In one experiment, psychologists would play word association games with test volunteers. When the words “wrinkled,” “bingo” and “Florida” were on the word list, volunteers would invariably leave the room walking significantly slower than when they entered. How often does the power of suggestion suggest something we don’t even really hear or acknowledge, but act upon nonetheless?

 A second example engaged volunteers in a game of Trivial Pursuit, but before the round began, half the players were asked to take a several seconds to think about “professors.” The remaining players were asked to spend the same few seconds thinking about “soccer hooligans.” The outcome: those who thought about professors predictably won the game. Contemplating hooligans was a sure indicator of pending defeat. Does perception create reality?

Finally, there was a study done at Yale University to see if it were possible to sway opinion without word cues or idea suggestions. In the Yale study, participants were asked to look at a picture of a guy named Joe, ready a brief biographical paragraph and then answer a brief inquiry: “What do you think of Joe? Do you like him?”   

The hook on this particular study was nothing obvious; the participants all looked at identical photos and read the identical text. No additional information or prompting was given but as the examiner arrived to meet the respondent, s/he came into the room carrying an armful of books and papers, a briefcase or bag and a cup of coffee. The examiner simply asked the respondent to please hold the coffee cup for several seconds while the interviewer got settled. Half the respondents held a regular cup of coffee and the other half held a cup of iced coffee. Can you guess the results? Those who held the hot coffee overwhelming liked Joe and those who held the ice coffee overwhelming didn’t care for him.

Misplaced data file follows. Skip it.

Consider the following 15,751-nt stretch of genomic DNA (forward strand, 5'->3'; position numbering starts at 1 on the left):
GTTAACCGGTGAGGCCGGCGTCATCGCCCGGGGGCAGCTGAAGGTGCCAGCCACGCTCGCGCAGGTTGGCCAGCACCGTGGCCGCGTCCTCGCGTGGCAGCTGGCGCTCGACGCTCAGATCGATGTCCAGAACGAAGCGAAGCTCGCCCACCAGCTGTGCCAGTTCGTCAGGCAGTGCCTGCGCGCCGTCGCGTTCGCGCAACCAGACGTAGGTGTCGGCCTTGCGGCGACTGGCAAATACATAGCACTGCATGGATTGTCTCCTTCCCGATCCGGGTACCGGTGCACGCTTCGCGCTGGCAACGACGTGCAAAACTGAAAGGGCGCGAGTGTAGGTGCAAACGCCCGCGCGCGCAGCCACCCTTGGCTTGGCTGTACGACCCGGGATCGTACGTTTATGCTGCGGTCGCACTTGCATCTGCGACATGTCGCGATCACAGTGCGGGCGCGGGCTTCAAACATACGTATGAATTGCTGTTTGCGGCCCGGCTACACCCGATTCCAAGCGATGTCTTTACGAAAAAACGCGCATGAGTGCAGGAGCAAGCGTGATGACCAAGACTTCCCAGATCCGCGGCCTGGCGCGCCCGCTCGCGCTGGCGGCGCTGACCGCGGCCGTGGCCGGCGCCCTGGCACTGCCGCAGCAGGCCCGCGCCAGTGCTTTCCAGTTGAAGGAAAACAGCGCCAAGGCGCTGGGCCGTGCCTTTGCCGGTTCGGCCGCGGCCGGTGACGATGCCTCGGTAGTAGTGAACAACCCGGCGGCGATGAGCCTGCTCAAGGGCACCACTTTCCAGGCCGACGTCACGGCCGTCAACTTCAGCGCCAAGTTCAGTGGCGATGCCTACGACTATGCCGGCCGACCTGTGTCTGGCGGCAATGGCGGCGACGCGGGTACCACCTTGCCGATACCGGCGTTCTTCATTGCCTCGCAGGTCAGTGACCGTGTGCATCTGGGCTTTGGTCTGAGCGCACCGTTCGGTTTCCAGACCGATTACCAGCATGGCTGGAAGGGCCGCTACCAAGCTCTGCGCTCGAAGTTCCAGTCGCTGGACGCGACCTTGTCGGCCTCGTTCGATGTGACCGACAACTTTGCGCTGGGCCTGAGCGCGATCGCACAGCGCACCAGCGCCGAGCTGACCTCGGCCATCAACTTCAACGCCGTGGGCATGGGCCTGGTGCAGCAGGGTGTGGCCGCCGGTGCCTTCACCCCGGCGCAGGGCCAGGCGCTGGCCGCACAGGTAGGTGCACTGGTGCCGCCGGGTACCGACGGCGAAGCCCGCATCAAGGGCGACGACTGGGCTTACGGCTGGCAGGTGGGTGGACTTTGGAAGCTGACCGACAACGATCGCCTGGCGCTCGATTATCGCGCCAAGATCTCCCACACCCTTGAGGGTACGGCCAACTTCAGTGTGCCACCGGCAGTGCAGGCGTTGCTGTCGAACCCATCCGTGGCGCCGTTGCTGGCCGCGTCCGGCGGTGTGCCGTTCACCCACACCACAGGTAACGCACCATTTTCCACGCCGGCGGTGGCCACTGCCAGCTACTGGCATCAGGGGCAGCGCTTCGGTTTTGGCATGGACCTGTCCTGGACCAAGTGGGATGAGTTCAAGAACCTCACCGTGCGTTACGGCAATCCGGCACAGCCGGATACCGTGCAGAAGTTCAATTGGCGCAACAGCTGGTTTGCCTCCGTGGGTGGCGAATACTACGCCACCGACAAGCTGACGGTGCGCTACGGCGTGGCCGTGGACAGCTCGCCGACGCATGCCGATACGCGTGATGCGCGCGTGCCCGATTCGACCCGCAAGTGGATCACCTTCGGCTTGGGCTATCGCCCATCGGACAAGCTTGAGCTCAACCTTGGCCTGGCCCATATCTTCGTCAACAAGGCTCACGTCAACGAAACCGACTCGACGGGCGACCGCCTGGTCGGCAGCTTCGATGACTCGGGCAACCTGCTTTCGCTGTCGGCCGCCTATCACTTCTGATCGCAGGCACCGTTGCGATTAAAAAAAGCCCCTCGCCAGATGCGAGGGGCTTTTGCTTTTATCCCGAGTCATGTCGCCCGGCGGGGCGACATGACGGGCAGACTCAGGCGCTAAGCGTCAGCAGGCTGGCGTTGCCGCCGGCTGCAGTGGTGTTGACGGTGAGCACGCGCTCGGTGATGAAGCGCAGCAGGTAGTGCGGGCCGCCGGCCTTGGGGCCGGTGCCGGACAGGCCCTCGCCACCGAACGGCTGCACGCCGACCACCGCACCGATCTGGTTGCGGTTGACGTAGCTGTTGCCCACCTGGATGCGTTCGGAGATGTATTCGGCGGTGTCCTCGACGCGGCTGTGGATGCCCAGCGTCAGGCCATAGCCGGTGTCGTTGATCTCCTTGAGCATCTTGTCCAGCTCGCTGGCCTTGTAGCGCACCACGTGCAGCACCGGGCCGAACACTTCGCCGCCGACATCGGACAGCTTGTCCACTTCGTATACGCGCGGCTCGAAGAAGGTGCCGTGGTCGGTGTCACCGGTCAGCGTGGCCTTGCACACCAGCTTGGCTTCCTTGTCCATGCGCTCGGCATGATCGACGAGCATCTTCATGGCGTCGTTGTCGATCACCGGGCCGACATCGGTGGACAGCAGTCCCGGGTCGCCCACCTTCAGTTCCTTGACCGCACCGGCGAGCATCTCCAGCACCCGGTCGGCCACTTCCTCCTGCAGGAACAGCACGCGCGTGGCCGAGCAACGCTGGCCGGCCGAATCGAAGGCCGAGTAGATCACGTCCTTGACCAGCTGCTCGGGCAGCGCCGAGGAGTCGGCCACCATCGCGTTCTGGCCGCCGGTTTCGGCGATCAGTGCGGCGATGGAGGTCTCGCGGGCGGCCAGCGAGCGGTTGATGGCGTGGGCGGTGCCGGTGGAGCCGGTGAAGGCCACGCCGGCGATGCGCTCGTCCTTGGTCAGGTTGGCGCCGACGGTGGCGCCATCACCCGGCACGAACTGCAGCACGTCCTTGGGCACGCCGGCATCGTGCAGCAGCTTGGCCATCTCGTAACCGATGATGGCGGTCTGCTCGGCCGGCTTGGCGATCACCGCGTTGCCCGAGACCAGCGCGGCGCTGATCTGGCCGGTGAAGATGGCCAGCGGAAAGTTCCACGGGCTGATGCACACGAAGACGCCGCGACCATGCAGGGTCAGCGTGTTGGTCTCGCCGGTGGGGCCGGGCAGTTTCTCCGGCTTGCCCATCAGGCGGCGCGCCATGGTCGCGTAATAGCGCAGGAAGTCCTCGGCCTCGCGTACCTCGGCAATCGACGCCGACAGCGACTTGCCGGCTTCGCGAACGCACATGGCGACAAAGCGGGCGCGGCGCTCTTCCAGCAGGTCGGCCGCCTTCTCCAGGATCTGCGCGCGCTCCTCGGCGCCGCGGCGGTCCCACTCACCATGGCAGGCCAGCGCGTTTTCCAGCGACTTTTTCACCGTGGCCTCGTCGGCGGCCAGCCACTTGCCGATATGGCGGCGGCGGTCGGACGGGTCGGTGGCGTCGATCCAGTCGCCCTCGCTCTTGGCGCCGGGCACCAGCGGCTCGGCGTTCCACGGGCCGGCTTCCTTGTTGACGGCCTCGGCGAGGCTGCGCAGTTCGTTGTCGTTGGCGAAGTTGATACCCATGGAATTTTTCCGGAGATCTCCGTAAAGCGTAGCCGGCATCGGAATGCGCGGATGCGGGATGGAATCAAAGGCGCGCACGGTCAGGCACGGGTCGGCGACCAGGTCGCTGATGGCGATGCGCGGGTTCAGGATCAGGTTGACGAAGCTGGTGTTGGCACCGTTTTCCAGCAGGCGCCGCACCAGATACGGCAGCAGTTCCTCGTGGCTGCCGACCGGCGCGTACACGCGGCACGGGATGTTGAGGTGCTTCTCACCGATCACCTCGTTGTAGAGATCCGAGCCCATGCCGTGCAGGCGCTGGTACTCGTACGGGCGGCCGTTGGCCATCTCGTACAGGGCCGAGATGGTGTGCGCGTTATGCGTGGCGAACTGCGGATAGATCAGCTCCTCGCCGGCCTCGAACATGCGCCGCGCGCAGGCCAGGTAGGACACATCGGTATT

In fairness and disclosure, this study has not been discredited but it has produced different results in different trials, so don’t bet the ranch on the results. What is interesting is what can influence us at a primal level. Psychologists see basic human survival needs – and therefore a preference for – warmth and nurturing in those we have around us. This physical warmth-equals-survival combination is so instinctive in humans that temperature stimuli can influence our “rational” judgment.

We’ve long been told that attitude influences outcome – a case of mind over matter. More often than we realize, subjectivity is not as simple as inserting your point of view. A person’s output, propensity to be swayed and even the ability to preform can be influenced by the imperceptible. Those of us who worship at the altar of data and objectivity forget that those are just abstract concepts. Our interpretations are colored by what we need, what we feel and what our parents believed to a much greater extent than we often acknowledge. The next time you’re surprised by the depth of public opinion or the outcome of an election, remember that people don’t suddenly arrive at where they are by the means they think of as their own free will. To paraphrase the Snow White’s evil queen, “Mirror, Mirror on the wall – we are our history after all.”

About The Author
Michael Schubach




Michael Schubach is a regular contributor to Hospitality Upgrade.